Health Intuitive

Chinese Nutritional Therapy’s Answer To Weak Digestion

There is heated debate as to what’s healthier to eat: cooked foods or raw foods. In Chinese nutritional therapy, it is essential that foods must be cooked. This is directly the opposite of the view of the West which claims that cooking destroys raw enzymes and ‘denatures’ food. However, there are people who cannot tolerate raw foods. In people with weak digestive systems, eating raw foods can result in too much flatulence and/or stomach aches.

Other topics of debate are about fasting and vegetarianism. Despite the nearness of China to India and the exchange of ideas that have been going on between these two countries for centuries, there still remain certain fundamental differences between diet and eating habits. In ancient Indian healing system, abstaining from food for a short while (fasting) is encouraged in order to detoxify the body and rest the digestive system. In Chinese nutritional therapy, however, fasting is not promoted because it is suspected to weaken the digestive system. What are recommended for illness are the consumption of herbal teas as well as plain, simple, and easily digestible foods. In India, practicing vegetarianism is commonplace but it is seldom practiced in mainland China.

In general, the Chinese are not vegetarians except for the monks and Taoists. Meat tonifies both the yin and yang of the body and is considered an important part of a healthy diet. Mealtimes, in Chinese culture, usually involve a combination of noodles or rice, fish, meats, and vegetables.

This doesn’t mean that the Chinese are right and the Indians wrong and vice versa. Both ways of eating bring about disadvantages and benefits to these people. What this implies is that when it comes to eating habits and food there are no fast and hard rules.

Another more critical factor to consider is that good digestion is based not merely on the quality of food consumed, but also on the body’s ability to digest it. If a person suffers from weak digestion, he may not be able to fully absorb the nutrients from the foods. In Chinese medicine, the Stomach and Spleen energy channels govern digestion. So if these channels are weak, then the person may experience symptoms of tiredness or bloating after eating, food intolerances, stomach aches, diarrhea, or rumblings in the intestines and may suffer from low energy. The improper absorption of food may result in a thin body and low energy. Conversely, food absorbed extremely well but is inefficiently converted into energy will lead to tiredness (again) and weight gain.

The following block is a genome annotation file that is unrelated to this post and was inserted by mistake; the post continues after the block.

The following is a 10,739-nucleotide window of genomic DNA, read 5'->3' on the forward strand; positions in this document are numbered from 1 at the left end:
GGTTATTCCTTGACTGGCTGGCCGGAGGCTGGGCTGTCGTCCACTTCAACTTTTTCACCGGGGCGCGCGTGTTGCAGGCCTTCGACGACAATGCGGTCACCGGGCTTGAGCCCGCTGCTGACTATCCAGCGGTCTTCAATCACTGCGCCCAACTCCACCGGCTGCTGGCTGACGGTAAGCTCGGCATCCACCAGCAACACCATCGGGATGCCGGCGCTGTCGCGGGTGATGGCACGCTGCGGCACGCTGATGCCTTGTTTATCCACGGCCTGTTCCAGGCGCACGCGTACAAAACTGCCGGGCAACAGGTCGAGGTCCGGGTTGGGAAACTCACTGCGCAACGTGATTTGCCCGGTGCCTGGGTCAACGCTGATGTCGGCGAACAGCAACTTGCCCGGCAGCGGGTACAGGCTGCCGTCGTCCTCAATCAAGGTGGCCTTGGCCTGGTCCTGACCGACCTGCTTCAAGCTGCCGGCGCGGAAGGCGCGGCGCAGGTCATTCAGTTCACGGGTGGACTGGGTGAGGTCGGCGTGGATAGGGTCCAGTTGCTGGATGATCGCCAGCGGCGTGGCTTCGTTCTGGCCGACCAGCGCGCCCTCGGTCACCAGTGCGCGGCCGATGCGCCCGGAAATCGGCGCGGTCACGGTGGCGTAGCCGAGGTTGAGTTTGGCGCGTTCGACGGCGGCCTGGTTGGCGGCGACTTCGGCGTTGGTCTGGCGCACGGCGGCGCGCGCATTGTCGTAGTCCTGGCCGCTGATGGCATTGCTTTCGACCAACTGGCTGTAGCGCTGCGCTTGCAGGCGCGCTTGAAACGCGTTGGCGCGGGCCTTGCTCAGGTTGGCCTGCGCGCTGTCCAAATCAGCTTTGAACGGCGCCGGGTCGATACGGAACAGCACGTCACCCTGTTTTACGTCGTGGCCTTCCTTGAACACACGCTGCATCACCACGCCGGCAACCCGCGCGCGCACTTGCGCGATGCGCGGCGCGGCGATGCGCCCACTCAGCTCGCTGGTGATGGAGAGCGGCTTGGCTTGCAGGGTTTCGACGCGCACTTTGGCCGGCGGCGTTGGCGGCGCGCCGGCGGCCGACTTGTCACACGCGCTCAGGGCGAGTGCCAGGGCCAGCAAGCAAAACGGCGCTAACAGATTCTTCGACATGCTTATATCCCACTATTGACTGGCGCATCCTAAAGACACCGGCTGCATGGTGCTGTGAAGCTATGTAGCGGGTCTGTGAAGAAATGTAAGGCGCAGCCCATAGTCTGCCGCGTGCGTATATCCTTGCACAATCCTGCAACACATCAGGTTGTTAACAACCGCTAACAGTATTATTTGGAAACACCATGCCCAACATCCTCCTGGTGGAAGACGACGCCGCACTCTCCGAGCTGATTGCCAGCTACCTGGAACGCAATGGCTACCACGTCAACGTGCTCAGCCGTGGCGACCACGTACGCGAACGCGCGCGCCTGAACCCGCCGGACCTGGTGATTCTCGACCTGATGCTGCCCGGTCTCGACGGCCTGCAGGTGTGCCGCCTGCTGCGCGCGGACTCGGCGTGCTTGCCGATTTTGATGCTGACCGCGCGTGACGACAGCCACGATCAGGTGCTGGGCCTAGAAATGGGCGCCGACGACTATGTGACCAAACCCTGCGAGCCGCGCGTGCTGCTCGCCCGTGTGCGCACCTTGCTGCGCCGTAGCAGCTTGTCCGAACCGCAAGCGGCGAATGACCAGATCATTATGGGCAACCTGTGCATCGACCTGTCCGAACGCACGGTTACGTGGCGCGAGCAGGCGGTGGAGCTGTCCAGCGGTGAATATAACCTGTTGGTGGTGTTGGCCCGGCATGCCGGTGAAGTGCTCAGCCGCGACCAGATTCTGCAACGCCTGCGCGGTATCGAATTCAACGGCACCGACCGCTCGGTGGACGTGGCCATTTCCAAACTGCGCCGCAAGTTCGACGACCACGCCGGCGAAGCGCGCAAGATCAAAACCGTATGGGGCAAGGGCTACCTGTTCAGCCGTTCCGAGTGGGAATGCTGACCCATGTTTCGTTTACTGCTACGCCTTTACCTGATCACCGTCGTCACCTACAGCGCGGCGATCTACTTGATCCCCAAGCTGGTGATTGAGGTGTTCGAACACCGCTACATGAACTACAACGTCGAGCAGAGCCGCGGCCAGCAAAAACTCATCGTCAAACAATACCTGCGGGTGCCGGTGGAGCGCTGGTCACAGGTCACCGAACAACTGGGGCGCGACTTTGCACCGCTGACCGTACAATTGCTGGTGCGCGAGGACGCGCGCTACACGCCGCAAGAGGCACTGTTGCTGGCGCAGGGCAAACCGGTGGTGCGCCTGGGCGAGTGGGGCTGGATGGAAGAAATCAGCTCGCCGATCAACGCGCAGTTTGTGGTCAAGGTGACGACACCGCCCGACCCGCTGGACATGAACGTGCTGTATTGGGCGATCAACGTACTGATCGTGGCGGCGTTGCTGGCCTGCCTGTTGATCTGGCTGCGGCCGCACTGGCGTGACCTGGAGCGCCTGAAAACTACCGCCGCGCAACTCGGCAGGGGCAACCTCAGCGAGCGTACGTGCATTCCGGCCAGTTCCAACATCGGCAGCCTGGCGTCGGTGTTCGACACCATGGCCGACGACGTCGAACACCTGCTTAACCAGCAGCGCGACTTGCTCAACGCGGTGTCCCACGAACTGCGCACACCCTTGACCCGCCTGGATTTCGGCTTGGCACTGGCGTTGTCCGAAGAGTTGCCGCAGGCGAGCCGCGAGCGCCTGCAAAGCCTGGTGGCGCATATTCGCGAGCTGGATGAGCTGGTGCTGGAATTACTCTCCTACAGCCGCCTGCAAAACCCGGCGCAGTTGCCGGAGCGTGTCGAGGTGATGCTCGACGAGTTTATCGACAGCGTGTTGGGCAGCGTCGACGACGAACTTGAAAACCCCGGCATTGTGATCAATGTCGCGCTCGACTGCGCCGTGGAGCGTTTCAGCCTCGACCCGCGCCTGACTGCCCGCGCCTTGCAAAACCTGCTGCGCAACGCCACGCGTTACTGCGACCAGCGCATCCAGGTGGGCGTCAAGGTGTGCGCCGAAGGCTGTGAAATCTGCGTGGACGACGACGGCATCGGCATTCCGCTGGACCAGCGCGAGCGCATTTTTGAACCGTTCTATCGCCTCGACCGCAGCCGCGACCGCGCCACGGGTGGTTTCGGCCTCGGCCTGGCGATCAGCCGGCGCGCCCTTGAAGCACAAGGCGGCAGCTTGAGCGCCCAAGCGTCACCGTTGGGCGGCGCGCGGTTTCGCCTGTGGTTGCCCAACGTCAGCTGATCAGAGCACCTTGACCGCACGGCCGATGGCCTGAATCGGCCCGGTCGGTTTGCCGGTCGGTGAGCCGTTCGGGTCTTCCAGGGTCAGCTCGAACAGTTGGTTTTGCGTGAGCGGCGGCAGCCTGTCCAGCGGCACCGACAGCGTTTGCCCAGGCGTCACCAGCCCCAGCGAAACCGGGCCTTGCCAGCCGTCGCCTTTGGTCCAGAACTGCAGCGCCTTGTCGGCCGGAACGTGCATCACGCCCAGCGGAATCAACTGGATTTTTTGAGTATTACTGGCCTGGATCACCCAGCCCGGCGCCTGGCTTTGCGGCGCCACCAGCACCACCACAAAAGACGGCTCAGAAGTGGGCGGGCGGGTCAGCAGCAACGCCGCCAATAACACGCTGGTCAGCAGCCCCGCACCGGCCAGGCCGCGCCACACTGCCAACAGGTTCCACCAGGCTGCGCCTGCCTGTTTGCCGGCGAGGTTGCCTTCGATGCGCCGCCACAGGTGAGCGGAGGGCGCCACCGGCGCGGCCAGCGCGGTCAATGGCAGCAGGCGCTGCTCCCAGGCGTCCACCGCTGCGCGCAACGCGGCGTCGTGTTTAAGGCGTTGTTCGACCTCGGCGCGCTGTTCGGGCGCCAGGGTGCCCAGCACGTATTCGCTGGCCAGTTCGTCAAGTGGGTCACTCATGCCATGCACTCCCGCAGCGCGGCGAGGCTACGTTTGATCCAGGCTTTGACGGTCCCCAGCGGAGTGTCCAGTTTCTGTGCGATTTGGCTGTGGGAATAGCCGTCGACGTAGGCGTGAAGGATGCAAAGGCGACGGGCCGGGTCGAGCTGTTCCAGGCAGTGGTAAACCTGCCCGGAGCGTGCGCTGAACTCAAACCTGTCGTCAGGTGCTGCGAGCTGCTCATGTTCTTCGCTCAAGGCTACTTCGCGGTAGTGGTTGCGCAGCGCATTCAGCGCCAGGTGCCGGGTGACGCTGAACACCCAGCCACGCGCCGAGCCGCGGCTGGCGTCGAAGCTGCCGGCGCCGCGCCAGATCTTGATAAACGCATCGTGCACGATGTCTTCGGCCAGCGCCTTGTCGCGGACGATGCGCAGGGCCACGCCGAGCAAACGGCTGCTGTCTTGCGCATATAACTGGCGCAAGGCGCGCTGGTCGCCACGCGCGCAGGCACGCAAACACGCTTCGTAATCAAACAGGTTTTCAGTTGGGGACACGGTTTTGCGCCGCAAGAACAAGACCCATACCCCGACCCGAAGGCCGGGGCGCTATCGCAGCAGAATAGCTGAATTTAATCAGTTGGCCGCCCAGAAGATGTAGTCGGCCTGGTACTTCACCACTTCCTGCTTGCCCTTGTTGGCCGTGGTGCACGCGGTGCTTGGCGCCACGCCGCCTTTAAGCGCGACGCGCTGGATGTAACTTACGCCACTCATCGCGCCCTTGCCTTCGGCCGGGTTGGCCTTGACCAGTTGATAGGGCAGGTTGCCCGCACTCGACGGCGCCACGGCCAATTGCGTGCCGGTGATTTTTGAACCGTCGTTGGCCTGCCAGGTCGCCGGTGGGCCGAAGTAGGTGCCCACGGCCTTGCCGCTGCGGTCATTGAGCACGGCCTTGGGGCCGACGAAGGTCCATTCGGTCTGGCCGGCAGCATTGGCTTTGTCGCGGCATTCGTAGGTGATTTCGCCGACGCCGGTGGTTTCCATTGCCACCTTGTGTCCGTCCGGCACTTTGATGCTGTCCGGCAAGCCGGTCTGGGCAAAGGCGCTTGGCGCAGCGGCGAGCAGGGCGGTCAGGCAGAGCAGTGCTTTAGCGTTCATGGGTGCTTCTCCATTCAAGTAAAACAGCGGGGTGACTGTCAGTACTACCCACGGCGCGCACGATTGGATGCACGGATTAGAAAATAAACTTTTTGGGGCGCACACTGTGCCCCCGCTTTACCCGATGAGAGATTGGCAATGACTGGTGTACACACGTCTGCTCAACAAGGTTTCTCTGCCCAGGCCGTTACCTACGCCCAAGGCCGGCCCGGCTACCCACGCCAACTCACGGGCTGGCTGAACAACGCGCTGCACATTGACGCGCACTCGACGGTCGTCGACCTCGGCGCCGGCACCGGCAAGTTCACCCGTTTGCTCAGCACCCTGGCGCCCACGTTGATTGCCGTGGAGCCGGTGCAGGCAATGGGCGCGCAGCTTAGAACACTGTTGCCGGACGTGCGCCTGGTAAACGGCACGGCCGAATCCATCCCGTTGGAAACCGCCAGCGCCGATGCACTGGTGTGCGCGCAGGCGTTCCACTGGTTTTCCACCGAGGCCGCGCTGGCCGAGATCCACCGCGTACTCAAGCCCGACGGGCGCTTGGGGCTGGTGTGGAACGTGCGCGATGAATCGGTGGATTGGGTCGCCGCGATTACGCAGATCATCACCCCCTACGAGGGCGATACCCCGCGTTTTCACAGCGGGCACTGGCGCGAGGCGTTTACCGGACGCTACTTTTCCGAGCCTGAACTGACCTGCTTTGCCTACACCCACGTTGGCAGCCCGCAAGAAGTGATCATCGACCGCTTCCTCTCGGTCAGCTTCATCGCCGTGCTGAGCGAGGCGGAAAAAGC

We can eat the world’s best food and it will go to waste in this manner. People with strong digestion can consume an order of large fries and big mac and benefit from it. But if they suffer from a weak digestion they can consume a Jamie Oliver meal and derive minimal benefits from it.

Sometimes your digestion can be weakened from an illness. When this occurs, Chinese nutritional therapy would recommend eating easily digestible and very simple foods. Each culture has some form of this. The Japanese and Chinese have rice porridge or congee – a very simple meal that is served in Chinese restaurants. The recipe for congee is as follows:

Ingredients:

 One teaspoonful salt
 Nine cups of water
 Three quarters long grain rice

How to Prepare Congee:

Put rice and water in a large pot and boil.

When the rice starts to boil, reduce the heat to low. Cover the pot with a lid and tilt it to let steam escape.

With the heat set to low, stir the pot periodically until the rice has a porridge-like texture – creamy and thick. Cook for about one to two hours then serve. For taste, add a little soya, garnishes, seasonings, and/or salt.

For a more nutritious congee, instead of white rice you can use wholegrain brown rice although this may increase cooking time for about three to four hours. You can also opt to cook your congee using a pressure cooker. This will only take about an hour to cook.

Dr. Marco Dibonaventura – Board Certified Acupuncturist and Herbalist in King of Prussia, PA

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